After continuously facing issues like water crisis, market price fluctuation, poor quality produce and high cost of fertilizers, pesticides and labor unavailability, a grower from Satara, Maharashtra (India) started working on a hydroponic project. Sudhir Devkar, who comes from a traditional farming background, wanted to "produce high quality, low price exotic quality food with minimum labor, water and fertilizers with zero pesticides usage."
In order to achieve that, along with his co-founder Vikrant Chowdhary he created a commercially viable hydroponics plant, Kryzen. "This is the first commercially successful hydroponic plant in Maharastra", Sudhir tells us. "Most of the other plants are either too small to sustain themselves and some of them rely on hydroponic training or selling hydroponic equipment to generate profit. We have built our farm at 1/4th of the cost of currently available technologies in the market". Sudhir has achieved this by developing everything needed in-house with the help of daily wage workers.
Growing more with less
Sudhir says the operation produces 50 kg of sweet Italian basil every day on an acreage of 5,000 sq. ft., using 12,000 liters of water per month. The monthly operational cost is less than 10,000 rupees [140 USD] which includes electricity, labor, maintenance, packaging and fertilizers, and they are selling at a price point between 50 to 250 rupees per kg [0.70-3.50 USD], based on the season. "This gives me pure profit of one lakh rupees [1,400 USD] per month in the lowest priced market, and in the higher market it goes up to three lakh seventy five thousands [5,250 USD]."
One way in which the Indian duo managed to save on costs, is through developing an in-house mobile application to control their farm, called Houston.Kryzen. "It's artificial intelligence driven, reducing labor requirement by 1/6th compared to traditional farming, giving an accuracy up to 270% stronger than big automation equipment available", Sudhir says.
Screenshot from Houston.Kryzen showing the market pricing tool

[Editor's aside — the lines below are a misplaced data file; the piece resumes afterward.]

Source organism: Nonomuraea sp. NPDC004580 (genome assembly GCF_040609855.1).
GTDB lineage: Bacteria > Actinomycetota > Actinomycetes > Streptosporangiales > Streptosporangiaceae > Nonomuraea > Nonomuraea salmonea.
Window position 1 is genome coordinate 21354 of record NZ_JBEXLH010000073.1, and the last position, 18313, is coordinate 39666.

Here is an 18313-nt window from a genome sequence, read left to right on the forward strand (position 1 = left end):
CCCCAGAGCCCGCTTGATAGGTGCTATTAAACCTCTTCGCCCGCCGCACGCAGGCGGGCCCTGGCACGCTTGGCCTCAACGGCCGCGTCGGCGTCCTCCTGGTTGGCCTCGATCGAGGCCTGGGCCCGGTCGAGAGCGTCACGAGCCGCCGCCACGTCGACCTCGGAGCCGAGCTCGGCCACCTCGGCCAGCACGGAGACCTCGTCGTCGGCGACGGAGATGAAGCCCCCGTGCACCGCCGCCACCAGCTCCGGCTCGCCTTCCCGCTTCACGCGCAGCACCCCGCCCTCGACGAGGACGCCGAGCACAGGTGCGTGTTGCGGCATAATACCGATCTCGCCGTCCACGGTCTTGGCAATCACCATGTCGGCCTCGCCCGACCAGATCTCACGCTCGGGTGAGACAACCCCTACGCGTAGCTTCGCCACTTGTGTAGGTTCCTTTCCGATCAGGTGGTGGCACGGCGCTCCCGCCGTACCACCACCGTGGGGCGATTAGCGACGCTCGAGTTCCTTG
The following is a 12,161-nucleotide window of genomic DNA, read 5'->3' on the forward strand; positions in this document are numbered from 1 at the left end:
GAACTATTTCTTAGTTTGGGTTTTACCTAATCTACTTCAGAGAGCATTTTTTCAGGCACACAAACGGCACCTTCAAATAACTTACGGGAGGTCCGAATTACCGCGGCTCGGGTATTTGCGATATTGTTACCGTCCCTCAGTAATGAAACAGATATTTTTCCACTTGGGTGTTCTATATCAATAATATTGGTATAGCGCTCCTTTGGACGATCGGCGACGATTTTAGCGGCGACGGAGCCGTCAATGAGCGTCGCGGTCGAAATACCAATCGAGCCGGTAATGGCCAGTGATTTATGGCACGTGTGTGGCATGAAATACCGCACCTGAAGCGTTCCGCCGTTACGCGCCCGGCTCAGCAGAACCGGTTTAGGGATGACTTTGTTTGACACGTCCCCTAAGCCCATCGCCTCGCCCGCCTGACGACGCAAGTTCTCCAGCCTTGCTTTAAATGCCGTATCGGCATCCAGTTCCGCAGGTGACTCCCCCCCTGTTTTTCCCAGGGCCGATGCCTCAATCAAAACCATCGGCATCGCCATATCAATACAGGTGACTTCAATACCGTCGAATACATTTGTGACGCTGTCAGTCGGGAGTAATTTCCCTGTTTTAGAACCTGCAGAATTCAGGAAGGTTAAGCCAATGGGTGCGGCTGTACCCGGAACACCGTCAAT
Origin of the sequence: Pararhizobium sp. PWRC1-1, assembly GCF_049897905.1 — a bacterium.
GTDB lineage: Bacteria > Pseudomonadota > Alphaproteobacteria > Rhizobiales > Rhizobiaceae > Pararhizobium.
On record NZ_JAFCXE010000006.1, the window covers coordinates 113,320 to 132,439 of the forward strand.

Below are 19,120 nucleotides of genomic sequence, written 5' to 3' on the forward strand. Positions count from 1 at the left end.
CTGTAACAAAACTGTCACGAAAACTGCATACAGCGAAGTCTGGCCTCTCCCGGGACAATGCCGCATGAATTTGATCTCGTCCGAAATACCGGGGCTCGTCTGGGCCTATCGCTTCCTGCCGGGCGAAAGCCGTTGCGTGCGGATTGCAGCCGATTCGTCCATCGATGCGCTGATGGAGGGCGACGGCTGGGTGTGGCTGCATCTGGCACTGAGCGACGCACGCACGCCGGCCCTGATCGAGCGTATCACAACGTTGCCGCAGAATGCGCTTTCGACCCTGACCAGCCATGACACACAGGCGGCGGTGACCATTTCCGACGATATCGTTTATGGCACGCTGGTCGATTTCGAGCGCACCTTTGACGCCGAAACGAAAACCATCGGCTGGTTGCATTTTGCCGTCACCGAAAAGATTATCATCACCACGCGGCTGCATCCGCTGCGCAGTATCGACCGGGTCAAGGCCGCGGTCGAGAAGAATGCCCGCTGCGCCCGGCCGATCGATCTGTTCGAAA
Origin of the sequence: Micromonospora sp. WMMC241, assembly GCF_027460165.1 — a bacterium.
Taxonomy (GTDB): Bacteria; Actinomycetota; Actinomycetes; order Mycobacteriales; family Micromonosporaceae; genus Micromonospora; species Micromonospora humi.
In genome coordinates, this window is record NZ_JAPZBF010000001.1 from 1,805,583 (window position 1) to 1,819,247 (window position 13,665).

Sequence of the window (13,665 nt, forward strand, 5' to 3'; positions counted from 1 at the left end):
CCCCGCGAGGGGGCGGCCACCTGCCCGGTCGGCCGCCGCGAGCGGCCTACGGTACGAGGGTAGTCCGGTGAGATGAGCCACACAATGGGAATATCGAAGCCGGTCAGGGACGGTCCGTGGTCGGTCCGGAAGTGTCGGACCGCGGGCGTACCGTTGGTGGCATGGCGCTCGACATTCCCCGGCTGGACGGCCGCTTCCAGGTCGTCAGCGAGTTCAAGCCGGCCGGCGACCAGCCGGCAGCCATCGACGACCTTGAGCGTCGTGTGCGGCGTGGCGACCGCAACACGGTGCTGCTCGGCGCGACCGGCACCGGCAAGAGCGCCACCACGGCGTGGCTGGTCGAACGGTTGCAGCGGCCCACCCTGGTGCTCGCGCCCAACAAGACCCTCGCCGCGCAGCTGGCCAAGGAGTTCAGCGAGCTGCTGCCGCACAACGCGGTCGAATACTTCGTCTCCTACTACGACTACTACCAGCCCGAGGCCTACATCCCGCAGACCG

With the help of artificial intelligence, the growers are able to track market pricing on a day to day basis. Currently they are tracking 50+ crops across Mumbai, Pune and Bangalore markets. "This gives us flexibility to project market trends along with market requirements and pricing to decide crop cycles and expected financial returns", Sudhir explains.
Sensor output is also processed in Houston.Kryzen
"We developed all this technology and farming method on our own and now we want to spread awareness to other farmers how they can create something like this and safeguard themselves from climatic conditions, market price fluctuation, water crisis and labor issues."
A basic comparison between traditional agriculture and Kryzen hydroponic farm. This comparison is done for basil plant for 50 kg production every day. Data provided by Kryzen.
Currently, Indian retailer BigBasket is one of Kryzen's biggest clients. In future, they are planning to expand into cities where building terraces will be used for vegetable production, which should also help to reduce transportation cost providing fresh produce to consumers.
"We are completely bootstrapped at this stage and invested our own money to set up this farm", Sudhir concludes. "With the help of innovative engineering, we were able to bring down the cost of construction so low that we never went for any loan or subsidy from government."
With the expansion plans, the people behind Kryzen are also looking for more farmers to benefit from the technology they have developed.